Date
21 January 2017
Amina Ali Darsha Nkeki (inset) is the first of more than 200 girls kidnapped by Boko Haram to be rescued. They were seized from their school by the militants in 2014. Photo: The Telegraph
Amina Ali Darsha Nkeki (inset) is the first of more than 200 girls kidnapped by Boko Haram to be rescued. They were seized from their school by the militants in 2014. Photo: The Telegraph

Nigeria schoolgirl rescued from Boko Haram after two years

Government troops have rescued a Nigerian teenager kidnapped by Boko Haram more than two years ago, the first of more than 200 girls freed from the extremists who seized them from their school in the northeast town of Chibok.

Reuters is reporting that the girl and her four-month old baby were rescued by soldiers working with a civilian vigilante group.

They were found in a remote area in the country’s northeast, according to army spokesman Sani Usman.

A suspected Boko Haram terrorist, identified by officials as  Mohammed Hayatu, was arrested.

“Preliminary investigation shows that she is indeed one of the Chibok schoolgirls abducted by Boko Haram terrorists on 14th April 2014 in Chibok,” Usman said in a statement.

Rights activists identified her as Amina Ali Darsha Nkeki.

They quoted her as saying her schoolmates remained in the Sambisa forest in the northeast, Boko Haram’s biggest stronghold.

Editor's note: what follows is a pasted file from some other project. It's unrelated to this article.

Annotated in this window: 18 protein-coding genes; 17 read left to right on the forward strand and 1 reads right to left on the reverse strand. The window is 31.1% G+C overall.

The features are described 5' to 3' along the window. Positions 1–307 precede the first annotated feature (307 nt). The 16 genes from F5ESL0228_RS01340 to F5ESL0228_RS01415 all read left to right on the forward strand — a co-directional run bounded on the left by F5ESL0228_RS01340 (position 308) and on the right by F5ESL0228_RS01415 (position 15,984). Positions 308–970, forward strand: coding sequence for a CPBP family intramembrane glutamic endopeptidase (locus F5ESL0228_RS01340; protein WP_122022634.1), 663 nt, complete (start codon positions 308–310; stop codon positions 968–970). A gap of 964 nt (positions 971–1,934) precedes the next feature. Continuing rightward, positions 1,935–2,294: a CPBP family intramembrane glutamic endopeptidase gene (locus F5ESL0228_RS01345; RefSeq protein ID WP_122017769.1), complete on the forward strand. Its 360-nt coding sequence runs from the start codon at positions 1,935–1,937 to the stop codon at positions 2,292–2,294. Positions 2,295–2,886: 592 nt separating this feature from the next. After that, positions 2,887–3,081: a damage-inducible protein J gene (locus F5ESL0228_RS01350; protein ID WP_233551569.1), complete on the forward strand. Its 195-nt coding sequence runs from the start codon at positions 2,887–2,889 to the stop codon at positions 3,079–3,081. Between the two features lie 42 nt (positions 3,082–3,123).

The girl will meet President Muhammadu Buhari in the capital Abuja on Thursday, his spokesman said.

A witness who saw the girl at the governor’s office in Maiduguri said she seemed tired and was limping.

Her age has not been disclosed but she appeared to be in her late teens.

Her rescue may give a boost to Buhari, a former military ruler who made crushing the Islamist militant Boko Haram insurgency a key pillar of his election campaign in 2015.

The military released a photograph of the girl, who was seated, clad in a Muslim headscarf and cradling a baby wrapped in a cloth while holding a plate of food.

Boko Haram seized 276 girls from their school in Chibok, northeast Nigeria, in April 2014, part of a seven-year-old insurgency to set up an Islamic state in the north that has killed some 15,000 people and displaced more than two million.

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